In May 2010, The Adult Emergency Department at Vanderbilt University Medical Center formed a Wellness Committee to promote health and wellness amongst their staff.
Their overall mission was to create an environment that led to an increase in energy and a decrease in stress, which can be difficult task to accomplish in a volatile place like the ED.
Vanderbilt ED nurses developed and implemented an aromatherapy pilot in June 2010. The goals of the aromatherapy pilot were to increase energy levels, promote wellness and decrease perceived stress. However, they also hoped the aromatherapy pilot would lead to a reduction of foul odors that were lingering throughout the ED.
Aromatherapy utilizes essential oils, which are concentrated oils extracted from aromatic plants. Vanderbilt used Certified Pure Therapeutic Grade essential oils meaning there are no synthetic additives leading to a perfume like smell. Instead, the subtle, mild scents are intended to calm and balance the mind, body, and spirit.
Vanderbilt suggests that Certified Pure Therapeutic Grade essential oils have benefits such as:
- Helps to lift the mood
- Calms the senses
- Increases alertness
- Decreases anxiety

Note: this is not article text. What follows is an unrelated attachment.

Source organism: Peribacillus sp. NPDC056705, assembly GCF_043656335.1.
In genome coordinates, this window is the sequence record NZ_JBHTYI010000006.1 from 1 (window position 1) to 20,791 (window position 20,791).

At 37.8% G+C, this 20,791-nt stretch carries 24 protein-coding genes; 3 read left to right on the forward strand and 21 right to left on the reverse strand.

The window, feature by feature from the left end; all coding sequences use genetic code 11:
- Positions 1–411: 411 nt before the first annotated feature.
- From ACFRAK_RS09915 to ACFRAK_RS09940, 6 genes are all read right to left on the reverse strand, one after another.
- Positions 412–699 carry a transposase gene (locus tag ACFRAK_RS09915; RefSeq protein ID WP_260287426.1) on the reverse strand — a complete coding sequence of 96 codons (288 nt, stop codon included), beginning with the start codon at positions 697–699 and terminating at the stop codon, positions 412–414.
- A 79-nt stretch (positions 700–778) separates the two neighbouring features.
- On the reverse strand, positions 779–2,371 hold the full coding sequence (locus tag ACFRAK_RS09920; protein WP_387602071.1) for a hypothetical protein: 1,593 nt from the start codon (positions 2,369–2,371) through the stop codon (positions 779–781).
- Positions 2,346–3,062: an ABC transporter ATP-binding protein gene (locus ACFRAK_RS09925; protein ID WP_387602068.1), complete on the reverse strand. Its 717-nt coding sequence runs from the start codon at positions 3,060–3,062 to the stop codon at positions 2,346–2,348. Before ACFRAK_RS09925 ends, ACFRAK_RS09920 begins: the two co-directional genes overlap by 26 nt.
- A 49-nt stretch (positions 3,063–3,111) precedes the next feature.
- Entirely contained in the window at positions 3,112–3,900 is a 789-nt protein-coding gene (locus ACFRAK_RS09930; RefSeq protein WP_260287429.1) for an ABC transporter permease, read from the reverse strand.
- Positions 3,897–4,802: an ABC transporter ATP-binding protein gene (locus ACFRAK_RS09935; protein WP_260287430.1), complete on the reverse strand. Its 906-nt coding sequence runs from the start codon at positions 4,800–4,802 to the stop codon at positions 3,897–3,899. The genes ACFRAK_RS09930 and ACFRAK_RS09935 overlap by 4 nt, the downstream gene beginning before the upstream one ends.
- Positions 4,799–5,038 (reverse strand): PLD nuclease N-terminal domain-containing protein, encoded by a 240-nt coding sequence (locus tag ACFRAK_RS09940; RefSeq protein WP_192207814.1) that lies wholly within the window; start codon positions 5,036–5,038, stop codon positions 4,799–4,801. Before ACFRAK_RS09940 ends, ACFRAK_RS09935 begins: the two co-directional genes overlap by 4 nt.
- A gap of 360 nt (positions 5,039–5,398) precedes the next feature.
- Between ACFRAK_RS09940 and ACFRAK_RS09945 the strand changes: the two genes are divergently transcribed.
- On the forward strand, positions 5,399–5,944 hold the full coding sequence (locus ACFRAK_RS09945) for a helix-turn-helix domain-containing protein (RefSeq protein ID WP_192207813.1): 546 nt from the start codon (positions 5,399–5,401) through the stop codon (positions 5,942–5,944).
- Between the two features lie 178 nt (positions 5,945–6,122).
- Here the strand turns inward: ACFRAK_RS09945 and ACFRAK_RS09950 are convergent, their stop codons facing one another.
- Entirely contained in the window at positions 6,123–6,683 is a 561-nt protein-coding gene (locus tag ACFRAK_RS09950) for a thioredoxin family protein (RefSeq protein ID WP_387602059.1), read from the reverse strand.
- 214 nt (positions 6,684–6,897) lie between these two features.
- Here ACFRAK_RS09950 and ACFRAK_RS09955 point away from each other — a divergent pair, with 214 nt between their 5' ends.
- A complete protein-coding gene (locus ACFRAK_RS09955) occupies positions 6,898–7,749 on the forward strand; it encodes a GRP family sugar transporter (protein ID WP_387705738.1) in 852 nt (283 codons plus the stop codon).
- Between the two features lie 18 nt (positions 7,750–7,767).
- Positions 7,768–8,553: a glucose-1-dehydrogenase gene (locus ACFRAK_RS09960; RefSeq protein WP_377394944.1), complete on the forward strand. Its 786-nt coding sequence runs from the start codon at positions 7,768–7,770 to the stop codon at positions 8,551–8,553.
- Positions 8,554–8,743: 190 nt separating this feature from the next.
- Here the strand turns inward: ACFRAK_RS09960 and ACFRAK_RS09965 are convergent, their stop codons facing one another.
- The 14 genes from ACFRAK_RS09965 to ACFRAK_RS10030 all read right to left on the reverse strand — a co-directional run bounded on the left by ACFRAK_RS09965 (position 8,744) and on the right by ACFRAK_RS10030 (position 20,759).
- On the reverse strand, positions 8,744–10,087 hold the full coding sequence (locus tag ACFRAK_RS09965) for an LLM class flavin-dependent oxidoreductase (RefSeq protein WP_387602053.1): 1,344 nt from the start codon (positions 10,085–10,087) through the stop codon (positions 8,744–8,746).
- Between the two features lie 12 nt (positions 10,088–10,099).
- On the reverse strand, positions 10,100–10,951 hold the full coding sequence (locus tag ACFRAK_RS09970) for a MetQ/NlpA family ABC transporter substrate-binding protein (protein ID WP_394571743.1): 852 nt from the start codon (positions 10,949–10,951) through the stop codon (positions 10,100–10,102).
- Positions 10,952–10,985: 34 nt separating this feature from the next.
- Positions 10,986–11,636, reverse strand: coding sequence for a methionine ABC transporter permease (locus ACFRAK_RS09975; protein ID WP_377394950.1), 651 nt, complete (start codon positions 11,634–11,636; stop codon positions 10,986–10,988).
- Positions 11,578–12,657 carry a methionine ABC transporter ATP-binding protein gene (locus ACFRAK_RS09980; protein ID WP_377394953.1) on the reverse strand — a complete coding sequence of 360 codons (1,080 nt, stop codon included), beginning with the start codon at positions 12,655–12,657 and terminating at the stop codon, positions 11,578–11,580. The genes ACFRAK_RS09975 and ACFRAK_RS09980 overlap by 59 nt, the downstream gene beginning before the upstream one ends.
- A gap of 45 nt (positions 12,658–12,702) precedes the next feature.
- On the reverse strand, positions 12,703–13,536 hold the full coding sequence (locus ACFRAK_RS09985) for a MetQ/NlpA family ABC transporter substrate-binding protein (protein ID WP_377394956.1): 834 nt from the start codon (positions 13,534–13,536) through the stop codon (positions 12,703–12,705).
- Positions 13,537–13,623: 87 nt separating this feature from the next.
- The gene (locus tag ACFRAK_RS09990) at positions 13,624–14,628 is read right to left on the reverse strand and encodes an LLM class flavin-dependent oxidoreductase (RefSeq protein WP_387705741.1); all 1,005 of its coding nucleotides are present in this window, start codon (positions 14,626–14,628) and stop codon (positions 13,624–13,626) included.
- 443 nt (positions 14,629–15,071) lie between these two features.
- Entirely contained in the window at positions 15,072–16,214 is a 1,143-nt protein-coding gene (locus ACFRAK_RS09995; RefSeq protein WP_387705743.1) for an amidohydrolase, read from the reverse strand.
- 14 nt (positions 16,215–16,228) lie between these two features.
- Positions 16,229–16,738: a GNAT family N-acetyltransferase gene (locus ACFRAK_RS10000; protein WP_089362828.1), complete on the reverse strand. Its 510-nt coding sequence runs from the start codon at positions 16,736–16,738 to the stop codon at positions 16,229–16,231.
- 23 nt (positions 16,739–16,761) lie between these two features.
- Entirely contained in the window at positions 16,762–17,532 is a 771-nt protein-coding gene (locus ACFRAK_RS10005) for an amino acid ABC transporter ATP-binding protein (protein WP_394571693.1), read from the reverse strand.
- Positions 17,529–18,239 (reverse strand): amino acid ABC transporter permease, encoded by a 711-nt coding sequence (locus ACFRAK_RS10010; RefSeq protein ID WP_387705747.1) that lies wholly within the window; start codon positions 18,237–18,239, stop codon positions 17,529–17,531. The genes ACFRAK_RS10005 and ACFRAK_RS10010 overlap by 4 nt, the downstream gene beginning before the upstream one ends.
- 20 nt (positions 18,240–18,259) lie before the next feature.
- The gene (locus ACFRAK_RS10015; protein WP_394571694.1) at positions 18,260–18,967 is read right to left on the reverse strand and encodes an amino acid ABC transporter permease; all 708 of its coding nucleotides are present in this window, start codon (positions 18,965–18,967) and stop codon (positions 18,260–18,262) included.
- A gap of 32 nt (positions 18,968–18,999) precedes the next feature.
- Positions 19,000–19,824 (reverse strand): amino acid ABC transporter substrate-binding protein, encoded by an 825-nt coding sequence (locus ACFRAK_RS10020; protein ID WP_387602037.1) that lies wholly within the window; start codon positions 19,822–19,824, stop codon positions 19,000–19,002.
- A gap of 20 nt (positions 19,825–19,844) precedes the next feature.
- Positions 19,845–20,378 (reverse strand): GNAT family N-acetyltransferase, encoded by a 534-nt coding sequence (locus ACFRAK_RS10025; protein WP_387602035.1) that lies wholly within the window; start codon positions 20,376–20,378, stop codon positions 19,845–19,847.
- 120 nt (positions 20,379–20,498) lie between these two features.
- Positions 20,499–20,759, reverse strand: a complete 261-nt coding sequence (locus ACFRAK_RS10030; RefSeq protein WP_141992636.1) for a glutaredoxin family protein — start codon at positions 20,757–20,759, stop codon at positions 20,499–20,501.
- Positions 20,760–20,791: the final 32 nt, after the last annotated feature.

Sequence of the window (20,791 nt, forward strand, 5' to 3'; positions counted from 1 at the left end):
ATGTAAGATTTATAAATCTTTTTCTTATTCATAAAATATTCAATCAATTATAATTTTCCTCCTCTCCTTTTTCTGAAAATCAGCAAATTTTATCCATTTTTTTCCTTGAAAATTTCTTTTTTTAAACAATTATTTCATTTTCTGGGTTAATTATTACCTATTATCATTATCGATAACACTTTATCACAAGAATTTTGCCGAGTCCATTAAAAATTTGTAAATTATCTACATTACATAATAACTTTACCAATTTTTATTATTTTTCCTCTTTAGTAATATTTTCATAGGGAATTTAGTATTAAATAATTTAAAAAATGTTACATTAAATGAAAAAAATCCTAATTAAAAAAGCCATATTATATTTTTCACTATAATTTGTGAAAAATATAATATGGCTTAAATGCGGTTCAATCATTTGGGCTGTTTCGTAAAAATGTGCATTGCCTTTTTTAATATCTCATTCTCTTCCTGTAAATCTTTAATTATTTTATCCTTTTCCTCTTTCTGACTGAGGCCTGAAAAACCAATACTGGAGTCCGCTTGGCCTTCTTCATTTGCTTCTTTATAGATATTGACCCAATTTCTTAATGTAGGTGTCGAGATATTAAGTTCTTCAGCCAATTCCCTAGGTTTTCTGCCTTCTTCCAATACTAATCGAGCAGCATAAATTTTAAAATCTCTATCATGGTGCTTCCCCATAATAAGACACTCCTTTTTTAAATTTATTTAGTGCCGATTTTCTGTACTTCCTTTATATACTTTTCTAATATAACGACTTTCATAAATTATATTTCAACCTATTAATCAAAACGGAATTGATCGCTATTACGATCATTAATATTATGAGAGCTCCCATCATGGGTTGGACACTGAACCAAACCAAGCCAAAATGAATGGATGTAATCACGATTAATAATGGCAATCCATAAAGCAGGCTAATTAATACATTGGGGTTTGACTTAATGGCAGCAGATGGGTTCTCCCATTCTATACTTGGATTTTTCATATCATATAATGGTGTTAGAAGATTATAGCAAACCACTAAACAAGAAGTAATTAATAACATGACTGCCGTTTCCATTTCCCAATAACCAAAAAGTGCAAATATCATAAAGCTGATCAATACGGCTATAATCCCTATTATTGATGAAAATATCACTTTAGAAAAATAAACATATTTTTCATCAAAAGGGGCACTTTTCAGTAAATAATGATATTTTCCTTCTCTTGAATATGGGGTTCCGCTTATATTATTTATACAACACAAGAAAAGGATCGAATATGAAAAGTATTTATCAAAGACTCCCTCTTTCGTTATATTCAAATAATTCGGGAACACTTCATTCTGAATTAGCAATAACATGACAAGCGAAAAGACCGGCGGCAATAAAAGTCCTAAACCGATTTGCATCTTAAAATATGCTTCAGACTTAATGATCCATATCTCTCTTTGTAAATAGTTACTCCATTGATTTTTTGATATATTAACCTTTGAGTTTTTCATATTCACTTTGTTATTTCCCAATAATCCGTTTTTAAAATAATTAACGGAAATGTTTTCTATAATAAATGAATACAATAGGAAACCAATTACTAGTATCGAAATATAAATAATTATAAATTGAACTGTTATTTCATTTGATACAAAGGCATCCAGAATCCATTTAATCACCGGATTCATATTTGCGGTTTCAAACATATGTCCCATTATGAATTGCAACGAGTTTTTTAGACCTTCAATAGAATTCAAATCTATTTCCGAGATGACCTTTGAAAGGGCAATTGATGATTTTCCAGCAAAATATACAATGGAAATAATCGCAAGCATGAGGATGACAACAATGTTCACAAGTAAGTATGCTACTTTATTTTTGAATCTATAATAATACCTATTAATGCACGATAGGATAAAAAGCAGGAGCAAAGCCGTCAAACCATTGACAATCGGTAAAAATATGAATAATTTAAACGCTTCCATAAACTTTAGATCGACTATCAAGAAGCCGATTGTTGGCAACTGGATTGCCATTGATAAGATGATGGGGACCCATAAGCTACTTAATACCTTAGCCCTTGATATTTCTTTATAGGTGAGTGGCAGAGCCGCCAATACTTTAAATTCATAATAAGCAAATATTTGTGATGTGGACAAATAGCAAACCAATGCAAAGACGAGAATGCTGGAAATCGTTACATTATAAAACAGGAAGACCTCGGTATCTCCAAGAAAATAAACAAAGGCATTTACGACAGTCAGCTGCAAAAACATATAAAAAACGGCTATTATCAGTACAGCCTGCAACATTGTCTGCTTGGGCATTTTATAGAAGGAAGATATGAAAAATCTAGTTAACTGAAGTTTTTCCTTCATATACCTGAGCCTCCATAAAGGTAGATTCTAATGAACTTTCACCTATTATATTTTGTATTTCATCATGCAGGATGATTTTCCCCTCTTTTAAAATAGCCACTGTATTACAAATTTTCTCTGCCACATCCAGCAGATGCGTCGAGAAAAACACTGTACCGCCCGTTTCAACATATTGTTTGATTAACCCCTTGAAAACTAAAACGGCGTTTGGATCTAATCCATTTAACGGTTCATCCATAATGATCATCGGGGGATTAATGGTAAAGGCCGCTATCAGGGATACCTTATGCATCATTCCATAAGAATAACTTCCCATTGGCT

- Naturally provides air purification
- Destroys odors and mold in the air
- Increases atmospheric oxygen
- A natural antimicrobial, antibacterial, and antiviral
- Increase ozone and negative ions in the area, which inhibits bacterial growth
The Adult ED Wellness Committee at Vanderbilt University Medical Center created a very detailed rollout plan explaining how essential oils will be introduced to the department. The committee placed five cold air essential diffusers throughout the department in places like nurse work stations, hallways, and triage areas. The diffusers were not used in patient rooms.
The ED Wellness Committee conducted a survey 30 days prior and 30 days after the implementation of the aromatherapy pilot. The survey showed drastic results.
For example, prior to the start of the aromatherapy pilot, 41 percent of survey participants experienced work-related stress. However, after the pilot, only 3 percent of participants expressed work-related stress. Similarly, 84 percent of the ED staff felt that the oil diffusers created a more positive work environment. The Vanderbilt University Medical Center aromatherapy pilot and their impressive results were even featured on a local television news report.
Vanderbilt is not alone when it comes to integrating aromatherapy and essential oils with medical care. For example, in 2008, Harris Methodist Fort Worth Hospital conducted a work-related stress study with 14 intensive care nurses over the span of 42 nursing shifts. The study found that 57 percent of the RNs working in the ICU reported a decrease in perceived stress levels after using essential oils. Other hospitals, such as St. Croix Valley Hospital in Wisconsin and Memorial Sloan Kettering Cancer Center in New York are finding benefits to using essential oils in their every day practice as well.
What do you think about utilizing aromatherapy in the workplace? Do these survey results seem too good to be true or do you find that these results serve as further evidence of the importance of merging holistic care with modern medicine? Do you feel this would be beneficial for oncology patients and staff?